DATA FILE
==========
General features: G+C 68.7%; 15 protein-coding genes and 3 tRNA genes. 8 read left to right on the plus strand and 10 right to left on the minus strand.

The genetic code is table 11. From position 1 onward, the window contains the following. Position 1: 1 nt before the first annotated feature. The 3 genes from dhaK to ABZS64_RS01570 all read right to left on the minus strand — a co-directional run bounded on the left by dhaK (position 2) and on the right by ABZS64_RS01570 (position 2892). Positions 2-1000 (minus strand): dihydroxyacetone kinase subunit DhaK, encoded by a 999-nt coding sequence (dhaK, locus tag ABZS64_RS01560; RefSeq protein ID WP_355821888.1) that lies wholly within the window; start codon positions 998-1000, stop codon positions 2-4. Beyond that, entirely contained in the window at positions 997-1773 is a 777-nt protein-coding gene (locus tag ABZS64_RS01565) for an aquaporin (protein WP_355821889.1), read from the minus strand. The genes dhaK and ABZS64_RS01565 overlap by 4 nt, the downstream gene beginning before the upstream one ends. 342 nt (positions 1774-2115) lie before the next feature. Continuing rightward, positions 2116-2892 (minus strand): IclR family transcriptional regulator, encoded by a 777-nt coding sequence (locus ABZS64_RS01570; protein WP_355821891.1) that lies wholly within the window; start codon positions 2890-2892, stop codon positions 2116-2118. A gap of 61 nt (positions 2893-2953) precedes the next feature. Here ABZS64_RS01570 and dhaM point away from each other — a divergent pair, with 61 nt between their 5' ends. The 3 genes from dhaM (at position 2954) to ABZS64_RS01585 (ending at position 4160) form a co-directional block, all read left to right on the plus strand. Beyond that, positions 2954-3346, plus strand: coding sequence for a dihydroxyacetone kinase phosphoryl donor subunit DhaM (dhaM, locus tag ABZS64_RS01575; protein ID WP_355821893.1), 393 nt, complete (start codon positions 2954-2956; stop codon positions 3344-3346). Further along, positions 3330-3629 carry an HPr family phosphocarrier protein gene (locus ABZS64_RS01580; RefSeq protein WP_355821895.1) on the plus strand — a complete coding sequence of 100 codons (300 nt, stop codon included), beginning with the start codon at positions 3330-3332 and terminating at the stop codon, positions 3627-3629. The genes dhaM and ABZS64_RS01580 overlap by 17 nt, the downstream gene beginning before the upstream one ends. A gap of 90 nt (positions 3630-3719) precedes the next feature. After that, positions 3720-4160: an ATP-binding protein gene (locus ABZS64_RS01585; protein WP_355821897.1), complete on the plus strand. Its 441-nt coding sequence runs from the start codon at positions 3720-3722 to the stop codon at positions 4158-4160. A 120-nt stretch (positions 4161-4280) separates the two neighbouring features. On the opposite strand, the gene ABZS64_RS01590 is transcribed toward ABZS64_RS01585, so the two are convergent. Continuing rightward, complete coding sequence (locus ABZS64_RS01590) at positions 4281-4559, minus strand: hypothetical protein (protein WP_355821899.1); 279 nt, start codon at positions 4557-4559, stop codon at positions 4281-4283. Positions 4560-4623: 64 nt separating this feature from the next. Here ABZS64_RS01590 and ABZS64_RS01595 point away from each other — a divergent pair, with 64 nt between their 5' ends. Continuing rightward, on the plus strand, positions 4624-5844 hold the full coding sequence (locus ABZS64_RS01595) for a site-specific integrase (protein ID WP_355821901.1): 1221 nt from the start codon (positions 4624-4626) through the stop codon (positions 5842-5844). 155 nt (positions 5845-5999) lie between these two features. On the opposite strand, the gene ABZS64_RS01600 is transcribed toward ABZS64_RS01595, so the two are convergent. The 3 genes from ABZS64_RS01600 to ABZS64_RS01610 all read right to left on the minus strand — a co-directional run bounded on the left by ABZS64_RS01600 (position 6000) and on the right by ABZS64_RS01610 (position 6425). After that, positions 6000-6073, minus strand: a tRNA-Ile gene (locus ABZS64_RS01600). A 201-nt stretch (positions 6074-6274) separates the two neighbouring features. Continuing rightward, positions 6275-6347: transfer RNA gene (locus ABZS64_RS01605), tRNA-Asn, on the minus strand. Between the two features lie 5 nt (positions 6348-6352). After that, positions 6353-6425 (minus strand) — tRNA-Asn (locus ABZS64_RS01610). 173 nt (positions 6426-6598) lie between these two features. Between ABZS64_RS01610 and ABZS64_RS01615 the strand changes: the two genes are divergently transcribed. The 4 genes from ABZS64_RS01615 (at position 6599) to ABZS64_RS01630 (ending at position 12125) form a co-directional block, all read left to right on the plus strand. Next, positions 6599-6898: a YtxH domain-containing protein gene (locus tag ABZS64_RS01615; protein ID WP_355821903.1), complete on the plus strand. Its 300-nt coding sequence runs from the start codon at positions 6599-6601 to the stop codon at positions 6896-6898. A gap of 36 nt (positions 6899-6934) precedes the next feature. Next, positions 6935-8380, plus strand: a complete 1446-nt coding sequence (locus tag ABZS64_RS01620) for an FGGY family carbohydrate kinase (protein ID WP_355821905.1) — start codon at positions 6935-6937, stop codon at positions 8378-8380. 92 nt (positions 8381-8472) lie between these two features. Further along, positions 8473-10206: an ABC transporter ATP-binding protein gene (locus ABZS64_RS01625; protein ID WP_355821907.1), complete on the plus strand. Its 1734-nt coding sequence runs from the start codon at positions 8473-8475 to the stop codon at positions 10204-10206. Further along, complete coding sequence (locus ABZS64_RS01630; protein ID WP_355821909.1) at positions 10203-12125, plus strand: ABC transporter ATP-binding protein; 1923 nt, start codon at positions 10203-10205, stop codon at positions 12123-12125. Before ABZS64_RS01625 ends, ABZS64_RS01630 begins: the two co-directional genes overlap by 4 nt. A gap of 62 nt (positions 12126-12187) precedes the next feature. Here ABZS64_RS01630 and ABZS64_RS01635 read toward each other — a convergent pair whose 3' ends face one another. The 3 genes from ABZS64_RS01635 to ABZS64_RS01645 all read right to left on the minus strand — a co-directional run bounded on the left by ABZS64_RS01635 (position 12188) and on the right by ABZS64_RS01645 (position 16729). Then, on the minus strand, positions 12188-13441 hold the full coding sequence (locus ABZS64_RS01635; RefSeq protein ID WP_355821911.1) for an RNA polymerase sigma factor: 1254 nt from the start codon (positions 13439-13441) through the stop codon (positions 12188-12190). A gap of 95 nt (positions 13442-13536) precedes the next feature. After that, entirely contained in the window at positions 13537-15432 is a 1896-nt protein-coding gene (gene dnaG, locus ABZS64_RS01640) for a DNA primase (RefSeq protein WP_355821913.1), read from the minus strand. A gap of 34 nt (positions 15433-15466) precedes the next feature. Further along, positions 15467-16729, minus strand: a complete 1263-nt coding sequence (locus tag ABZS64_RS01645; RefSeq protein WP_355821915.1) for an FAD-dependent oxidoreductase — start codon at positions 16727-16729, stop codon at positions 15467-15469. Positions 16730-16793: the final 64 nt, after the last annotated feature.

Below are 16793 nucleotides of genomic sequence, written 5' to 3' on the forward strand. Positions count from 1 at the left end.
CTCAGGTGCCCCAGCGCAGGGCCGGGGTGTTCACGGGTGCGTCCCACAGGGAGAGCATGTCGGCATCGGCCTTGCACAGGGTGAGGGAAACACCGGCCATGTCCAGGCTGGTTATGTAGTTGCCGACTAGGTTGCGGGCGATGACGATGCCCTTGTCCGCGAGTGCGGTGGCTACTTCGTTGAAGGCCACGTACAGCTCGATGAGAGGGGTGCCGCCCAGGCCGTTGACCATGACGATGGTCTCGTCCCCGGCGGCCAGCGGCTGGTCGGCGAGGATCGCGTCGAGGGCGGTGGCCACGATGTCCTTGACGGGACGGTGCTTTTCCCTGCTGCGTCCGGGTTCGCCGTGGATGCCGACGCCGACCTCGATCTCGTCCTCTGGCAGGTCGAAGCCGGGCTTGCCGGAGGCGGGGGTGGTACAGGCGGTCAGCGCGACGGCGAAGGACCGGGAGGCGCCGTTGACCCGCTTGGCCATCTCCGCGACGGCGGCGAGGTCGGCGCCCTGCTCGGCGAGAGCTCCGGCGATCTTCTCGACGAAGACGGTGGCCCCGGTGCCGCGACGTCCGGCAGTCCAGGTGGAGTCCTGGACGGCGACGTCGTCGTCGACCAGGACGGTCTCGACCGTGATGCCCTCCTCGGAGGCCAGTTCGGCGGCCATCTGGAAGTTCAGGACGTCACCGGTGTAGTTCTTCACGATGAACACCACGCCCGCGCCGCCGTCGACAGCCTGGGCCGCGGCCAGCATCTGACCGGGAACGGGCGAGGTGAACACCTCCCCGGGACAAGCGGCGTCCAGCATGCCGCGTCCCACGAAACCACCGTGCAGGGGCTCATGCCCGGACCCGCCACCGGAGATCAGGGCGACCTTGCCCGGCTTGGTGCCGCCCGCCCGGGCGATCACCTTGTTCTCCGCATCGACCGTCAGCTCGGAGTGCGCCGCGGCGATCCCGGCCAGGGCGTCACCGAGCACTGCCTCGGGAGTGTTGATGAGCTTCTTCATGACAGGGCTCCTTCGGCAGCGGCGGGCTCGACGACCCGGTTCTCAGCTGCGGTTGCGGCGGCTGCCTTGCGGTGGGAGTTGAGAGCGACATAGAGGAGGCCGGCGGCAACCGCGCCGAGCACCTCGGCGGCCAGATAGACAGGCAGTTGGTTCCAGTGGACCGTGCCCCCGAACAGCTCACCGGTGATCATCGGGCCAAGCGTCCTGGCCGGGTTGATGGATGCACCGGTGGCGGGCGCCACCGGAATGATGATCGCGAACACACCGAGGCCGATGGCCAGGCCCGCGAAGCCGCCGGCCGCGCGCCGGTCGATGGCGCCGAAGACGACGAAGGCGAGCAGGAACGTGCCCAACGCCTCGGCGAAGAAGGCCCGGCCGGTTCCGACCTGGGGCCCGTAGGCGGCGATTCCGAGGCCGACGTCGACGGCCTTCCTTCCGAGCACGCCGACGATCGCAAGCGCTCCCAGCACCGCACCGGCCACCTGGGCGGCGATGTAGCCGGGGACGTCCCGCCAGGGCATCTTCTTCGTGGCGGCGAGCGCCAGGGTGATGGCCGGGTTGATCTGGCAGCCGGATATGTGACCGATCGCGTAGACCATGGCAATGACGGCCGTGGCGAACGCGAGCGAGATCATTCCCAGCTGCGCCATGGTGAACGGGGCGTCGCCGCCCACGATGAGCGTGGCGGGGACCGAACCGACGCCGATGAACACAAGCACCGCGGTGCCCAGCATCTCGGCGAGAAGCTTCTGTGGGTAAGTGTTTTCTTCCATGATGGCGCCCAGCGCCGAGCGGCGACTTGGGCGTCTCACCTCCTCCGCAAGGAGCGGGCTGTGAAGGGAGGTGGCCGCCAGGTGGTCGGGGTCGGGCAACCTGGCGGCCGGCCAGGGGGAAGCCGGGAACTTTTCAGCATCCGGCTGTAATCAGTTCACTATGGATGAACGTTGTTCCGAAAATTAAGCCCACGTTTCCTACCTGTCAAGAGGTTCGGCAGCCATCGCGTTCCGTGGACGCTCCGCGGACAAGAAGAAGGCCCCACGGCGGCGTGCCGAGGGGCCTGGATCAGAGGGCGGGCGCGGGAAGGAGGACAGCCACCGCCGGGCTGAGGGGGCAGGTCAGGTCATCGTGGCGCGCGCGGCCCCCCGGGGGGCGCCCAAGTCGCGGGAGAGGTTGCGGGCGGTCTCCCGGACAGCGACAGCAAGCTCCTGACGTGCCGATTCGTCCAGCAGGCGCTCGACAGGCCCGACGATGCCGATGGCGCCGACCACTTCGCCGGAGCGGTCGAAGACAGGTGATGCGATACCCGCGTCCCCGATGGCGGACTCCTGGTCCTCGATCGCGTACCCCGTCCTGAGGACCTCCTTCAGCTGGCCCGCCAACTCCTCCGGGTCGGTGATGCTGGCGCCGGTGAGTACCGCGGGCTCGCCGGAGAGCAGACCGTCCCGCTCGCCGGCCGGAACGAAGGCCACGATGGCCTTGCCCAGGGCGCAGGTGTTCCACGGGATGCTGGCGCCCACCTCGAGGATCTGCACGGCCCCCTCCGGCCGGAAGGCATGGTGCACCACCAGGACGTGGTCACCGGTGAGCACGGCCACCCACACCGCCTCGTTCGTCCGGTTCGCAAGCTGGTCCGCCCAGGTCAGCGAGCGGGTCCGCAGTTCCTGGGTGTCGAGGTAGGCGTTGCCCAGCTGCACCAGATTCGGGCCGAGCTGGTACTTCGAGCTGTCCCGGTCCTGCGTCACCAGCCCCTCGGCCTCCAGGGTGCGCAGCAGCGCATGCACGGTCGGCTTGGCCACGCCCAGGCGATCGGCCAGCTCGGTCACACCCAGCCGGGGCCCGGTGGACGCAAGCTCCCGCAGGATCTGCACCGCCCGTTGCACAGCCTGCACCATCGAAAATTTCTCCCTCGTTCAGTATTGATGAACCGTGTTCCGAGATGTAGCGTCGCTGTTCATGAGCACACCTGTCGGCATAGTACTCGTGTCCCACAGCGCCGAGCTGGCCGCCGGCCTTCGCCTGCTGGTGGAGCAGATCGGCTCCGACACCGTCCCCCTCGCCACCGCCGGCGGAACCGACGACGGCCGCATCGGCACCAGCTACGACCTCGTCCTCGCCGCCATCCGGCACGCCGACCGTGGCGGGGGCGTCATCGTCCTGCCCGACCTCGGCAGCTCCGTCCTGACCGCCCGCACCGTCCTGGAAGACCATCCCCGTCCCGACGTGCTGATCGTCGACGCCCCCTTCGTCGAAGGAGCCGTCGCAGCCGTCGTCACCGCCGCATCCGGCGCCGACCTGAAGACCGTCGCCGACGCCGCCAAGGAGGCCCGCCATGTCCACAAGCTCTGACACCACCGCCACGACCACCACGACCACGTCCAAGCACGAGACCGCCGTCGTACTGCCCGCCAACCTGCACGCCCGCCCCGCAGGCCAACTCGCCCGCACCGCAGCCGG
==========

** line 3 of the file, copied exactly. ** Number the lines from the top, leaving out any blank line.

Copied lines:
Below are 16793 nucleotides of genomic sequence, written 5' to 3' on the forward strand. Positions count from 1 at the left end.